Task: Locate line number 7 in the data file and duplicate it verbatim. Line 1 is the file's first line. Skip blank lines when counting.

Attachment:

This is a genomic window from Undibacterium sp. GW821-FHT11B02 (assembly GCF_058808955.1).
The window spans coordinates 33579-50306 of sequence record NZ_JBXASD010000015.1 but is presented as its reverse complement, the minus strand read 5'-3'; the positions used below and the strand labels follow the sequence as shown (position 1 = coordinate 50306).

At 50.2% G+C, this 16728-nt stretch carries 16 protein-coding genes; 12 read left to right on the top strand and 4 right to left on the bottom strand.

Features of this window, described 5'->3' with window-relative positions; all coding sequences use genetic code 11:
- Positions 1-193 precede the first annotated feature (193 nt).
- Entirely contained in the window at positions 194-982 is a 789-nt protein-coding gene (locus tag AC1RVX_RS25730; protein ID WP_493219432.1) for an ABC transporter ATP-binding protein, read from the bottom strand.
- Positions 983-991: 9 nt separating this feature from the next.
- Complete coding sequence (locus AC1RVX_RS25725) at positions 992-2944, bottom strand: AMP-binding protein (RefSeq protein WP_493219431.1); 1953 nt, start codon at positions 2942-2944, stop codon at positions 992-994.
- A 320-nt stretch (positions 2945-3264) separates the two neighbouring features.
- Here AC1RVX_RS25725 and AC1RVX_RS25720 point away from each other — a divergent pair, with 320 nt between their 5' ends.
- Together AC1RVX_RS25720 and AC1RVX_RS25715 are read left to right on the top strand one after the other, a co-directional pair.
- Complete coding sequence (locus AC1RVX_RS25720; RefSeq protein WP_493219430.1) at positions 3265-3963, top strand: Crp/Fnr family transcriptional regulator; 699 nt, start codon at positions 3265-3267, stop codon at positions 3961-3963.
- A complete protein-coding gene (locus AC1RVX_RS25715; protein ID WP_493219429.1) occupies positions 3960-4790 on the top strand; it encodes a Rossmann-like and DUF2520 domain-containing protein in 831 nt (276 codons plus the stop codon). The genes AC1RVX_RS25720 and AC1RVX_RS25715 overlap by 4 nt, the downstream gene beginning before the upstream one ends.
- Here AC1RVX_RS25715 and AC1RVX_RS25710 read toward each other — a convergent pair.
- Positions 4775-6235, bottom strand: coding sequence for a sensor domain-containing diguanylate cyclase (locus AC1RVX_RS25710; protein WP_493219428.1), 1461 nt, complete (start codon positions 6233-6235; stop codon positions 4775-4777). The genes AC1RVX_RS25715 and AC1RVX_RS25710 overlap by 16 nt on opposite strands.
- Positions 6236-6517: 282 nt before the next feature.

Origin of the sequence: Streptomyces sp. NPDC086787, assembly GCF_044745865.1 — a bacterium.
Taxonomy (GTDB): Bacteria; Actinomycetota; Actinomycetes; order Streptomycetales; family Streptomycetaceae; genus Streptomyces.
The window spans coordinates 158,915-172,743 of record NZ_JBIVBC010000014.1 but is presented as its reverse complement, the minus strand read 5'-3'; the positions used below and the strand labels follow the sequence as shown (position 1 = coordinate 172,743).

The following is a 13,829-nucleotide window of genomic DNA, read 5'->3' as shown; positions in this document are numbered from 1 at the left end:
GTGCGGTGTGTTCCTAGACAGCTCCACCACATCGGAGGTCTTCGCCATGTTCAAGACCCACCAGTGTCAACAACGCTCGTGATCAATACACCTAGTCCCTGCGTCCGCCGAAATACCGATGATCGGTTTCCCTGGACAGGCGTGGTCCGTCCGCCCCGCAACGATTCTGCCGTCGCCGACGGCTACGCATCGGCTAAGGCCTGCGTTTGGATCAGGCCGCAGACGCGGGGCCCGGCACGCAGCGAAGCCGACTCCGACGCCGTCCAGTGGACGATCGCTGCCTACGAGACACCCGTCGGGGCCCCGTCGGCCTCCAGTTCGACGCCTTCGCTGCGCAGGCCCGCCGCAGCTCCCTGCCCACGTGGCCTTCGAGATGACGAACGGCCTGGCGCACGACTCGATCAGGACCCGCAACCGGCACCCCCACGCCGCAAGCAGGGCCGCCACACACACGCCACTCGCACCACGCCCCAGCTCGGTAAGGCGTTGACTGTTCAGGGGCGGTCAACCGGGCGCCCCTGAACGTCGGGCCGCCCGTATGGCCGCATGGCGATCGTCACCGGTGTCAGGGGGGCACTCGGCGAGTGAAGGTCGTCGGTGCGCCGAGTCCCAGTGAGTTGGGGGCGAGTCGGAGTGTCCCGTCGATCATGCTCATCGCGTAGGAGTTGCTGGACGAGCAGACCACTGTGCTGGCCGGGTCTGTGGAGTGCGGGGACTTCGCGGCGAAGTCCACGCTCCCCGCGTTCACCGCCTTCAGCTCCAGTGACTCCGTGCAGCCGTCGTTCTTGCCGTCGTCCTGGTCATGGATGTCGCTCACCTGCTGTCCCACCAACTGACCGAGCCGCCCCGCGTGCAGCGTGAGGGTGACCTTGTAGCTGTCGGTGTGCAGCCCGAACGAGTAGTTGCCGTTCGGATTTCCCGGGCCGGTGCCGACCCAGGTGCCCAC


- Positions 983-991: 9 nt separating this feature from the next.